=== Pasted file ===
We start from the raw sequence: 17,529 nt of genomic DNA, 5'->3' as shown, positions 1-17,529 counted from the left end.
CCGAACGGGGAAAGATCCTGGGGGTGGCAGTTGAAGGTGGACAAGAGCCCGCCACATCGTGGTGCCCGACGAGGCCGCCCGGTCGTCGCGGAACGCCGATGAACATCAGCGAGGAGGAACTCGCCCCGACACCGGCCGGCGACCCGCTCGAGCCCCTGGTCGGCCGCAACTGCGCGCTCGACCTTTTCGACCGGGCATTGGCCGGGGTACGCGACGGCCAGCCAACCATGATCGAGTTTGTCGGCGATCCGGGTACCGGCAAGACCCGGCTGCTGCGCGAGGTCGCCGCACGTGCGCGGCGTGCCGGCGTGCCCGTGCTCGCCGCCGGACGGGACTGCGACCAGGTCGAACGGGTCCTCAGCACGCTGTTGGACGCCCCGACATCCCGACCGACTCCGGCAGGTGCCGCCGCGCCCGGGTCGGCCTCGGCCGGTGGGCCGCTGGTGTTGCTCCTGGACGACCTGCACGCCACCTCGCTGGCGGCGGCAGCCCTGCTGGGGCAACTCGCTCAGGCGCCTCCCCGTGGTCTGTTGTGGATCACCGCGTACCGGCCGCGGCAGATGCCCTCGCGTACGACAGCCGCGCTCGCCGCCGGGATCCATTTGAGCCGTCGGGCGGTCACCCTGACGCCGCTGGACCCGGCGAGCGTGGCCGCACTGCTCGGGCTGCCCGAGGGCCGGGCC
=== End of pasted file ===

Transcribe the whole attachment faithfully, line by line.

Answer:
We start from the raw sequence: 17,529 nt of genomic DNA, 5'->3' as shown, positions 1-17,529 counted from the left end.
CCGAACGGGGAAAGATCCTGGGGGTGGCAGTTGAAGGTGGACAAGAGCCCGCCACATCGTGGTGCCCGACGAGGCCGCCCGGTCGTCGCGGAACGCCGATGAACATCAGCGAGGAGGAACTCGCCCCGACACCGGCCGGCGACCCGCTCGAGCCCCTGGTCGGCCGCAACTGCGCGCTCGACCTTTTCGACCGGGCATTGGCCGGGGTACGCGACGGCCAGCCAACCATGATCGAGTTTGTCGGCGATCCGGGTACCGGCAAGACCCGGCTGCTGCGCGAGGTCGCCGCACGTGCGCGGCGTGCCGGCGTGCCCGTGCTCGCCGCCGGACGGGACTGCGACCAGGTCGAACGGGTCCTCAGCACGCTGTTGGACGCCCCGACATCCCGACCGACTCCGGCAGGTGCCGCCGCGCCCGGGTCGGCCTCGGCCGGTGGGCCGCTGGTGTTGCTCCTGGACGACCTGCACGCCACCTCGCTGGCGGCGGCAGCCCTGCTGGGGCAACTCGCTCAGGCGCCTCCCCGTGGTCTGTTGTGGATCACCGCGTACCGGCCGCGGCAGATGCCCTCGCGTACGACAGCCGCGCTCGCCGCCGGGATCCATTTGAGCCGTCGGGCGGTCACCCTGACGCCGCTGGACCCGGCGAGCGTGGCCGCACTGCTCGGGCTGCCCGAGGGCCGGGCC